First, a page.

'Nobody knows if they will have a job tomorrow or when they will be paid. People are almost paralysed by fear.' This was what an Argentinian psychologist told journalists last weekend. No wonder. Argentina, an industrial country that once boasted a living standard as high as that of Italy, has been hit by an economic crisis.
It has driven the Argentinian economy close to collapse. Unemployment has shot up to over 20 percent, and production from the country's car factories is half what it was a year ago. Some 40 percent of people live below the poverty line, the government has imposed wage and pension cuts of 15 percent, and many public sector workers have been paid with coupons rather than real money for months.
The government last week imposed a limit on how much people could withdraw from their bank accounts each month. It seized people's pension funds to pay interest on its debts. Such measures are not only reducing the country's large working class to poverty. They have also produced the overnight impoverishment of wide layers of the middle class, in a way that has not been seen in any industrial country since the 1930s.
Finance minister Domingo Cavallo was in Washington last weekend desperately trying to patch up an agreement with the International Monetary Fund (IMF). He offered another $4 billion of cuts in government spending in return for a loan of $1.3 billion. This would have been on top of $8 billion of cuts made in August. But the IMF would not cough up. It was demanding a promise of bigger cuts next year.
At the centre of Argentina's crisis is the huge overseas debt built up by governments going right back to the military dictatorships of the late 1970s and early 1980s. It now totals $130 billion. There is no way this debt can be paid off, even if the country's workers are reduced to living on a pittance. But the world's bankers and industrialists have been doing their utmost to prevent Argentina's government cancelling even a small portion of this debt.
They fear this would provide an example to other indebted countries. As the Financial Times said in August, 'Argentina matters more than any other emerging economy. If Argentine woes were to spread rapidly, another firestorm could engulf emerging markets.' Finance minister Cavallo implemented the full neo-liberal Thatcherite package in the 1980s and early 1990s.
He scrapped controls on Argentina's economy and privatised virtually everything owned by the state. He was toasted as a 'miracle worker' by the country's rich, as a few years of economic boom made them wealthier than ever before. Then three years ago the economic crisis that began in Asia suddenly hit Argentina, and the miracle turned to dust.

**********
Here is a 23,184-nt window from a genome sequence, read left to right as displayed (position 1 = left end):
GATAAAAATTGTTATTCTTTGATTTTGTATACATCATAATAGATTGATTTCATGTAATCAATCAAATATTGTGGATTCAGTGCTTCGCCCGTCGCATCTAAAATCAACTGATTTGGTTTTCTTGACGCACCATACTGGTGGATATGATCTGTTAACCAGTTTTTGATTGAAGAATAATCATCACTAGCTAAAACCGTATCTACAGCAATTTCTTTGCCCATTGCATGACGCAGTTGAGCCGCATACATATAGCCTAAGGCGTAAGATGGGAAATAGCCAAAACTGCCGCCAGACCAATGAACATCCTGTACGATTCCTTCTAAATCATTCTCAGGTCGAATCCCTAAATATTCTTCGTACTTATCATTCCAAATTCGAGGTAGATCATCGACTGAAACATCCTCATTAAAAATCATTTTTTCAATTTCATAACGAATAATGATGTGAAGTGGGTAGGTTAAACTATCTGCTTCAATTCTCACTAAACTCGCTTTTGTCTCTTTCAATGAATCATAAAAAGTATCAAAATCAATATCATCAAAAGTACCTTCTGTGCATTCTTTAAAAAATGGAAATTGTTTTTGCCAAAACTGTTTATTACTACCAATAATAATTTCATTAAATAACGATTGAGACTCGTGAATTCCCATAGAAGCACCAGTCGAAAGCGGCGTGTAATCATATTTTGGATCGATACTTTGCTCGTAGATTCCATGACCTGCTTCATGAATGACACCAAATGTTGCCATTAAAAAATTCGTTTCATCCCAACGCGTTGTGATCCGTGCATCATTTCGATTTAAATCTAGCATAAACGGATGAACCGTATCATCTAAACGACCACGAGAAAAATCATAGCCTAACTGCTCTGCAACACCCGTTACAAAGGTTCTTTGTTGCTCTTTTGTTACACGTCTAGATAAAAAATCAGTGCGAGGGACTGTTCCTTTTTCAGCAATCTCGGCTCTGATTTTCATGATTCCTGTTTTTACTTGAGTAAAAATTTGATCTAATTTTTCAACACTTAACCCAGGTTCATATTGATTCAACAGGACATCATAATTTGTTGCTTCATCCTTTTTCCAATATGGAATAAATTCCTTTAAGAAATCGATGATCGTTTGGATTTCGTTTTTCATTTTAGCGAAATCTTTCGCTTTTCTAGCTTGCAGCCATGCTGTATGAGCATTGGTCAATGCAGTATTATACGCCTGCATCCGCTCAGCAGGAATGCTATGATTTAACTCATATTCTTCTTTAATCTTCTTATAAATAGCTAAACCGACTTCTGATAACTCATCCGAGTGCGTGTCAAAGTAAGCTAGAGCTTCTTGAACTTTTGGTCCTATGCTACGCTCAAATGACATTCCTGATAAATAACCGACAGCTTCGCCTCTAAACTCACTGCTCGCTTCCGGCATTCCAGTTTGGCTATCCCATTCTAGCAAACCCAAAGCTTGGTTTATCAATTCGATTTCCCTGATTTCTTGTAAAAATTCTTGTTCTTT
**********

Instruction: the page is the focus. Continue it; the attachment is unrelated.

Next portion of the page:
The Menem government, of which Cavallo was part, became deeply unpopular and was thrown out of office. But Cavallo was brought back in the spring by the new De La Rua government after its attempts to deal with the crisis led to strikes and demonstrations by teachers and students.
It has been clear for months that Cavallo has no answer to the crisis. Meanwhile his free market economics allow the country's rich to move an estimated $40 billion of wealth abroad whenever they want.
Occupying to save our jobs
Eye witness reports from Zanon workers' occupation.
Almost 400 ceramics workers, teachers, unemployed workers and students found themselves a spot between the porcelain production lines. The discussion was intense. There were almost 30 speakers from all of the attending organisations.
Finally the speakers approved the document signed by the ceramics workers, the unemployed workers and teachers, as well as several of the organisations. The declaration is as follows:
'With the country's grave crisis, lay-offs and suspensions occur every month. In Cordoba thousands of government employees and municipal workers mobilise against budget cuts and privatisation.
In Neuquén the Zanon ceramics workers, who have been recently repressed by the police, struggle for the nationalisation and reopening of the plant under workers' control. We call for an immediate congregation of the National Assembly of Employed and Unemployed Workers.
This is to end the division of the struggles against the unified plan of the government, bosses and bankers. The struggles can democratically debate a plan of action aiming towards a general strike.
We can also draw up an employed and unemployed workers' solution to the political, social and economic crisis that we are experiencing. We also declare our opposition to the imperialist aggression against the people of Afghanistan and the Middle East.'
Confrontation with 'partners'
Argentina's working class has a long history of struggle, and has not responded to the crisis lying down. There have been widespread strikes of public sector workers. These have included key sectors like the power workers, and unemployed workers. They have used pickets to block roads and bring much of industry to a standstill for days at time. There has also been a series of general strikes, with the latest due this Thursday. But there is one great weakness. The bureaucracies that run the country's three rival union federations have historically seen the purpose of industrial militancy as being to force the employers to agree to 'partnership'.
This used to be expressed through the nationalist politics of Peronism. The name comes from the military leader who ruled the country in the late 1940s and again in the mid-1970s. Today it means that they will call for one day general strikes.
But they will not put forward any sort of programme by which workers would take over industry and present an alternative to the crisis based on democratic planning. Some groups of workers seem to have been moving in this direction. Ceramics workers in the Zanon factory in Neuquéi occupied the plant and urged other workers to join.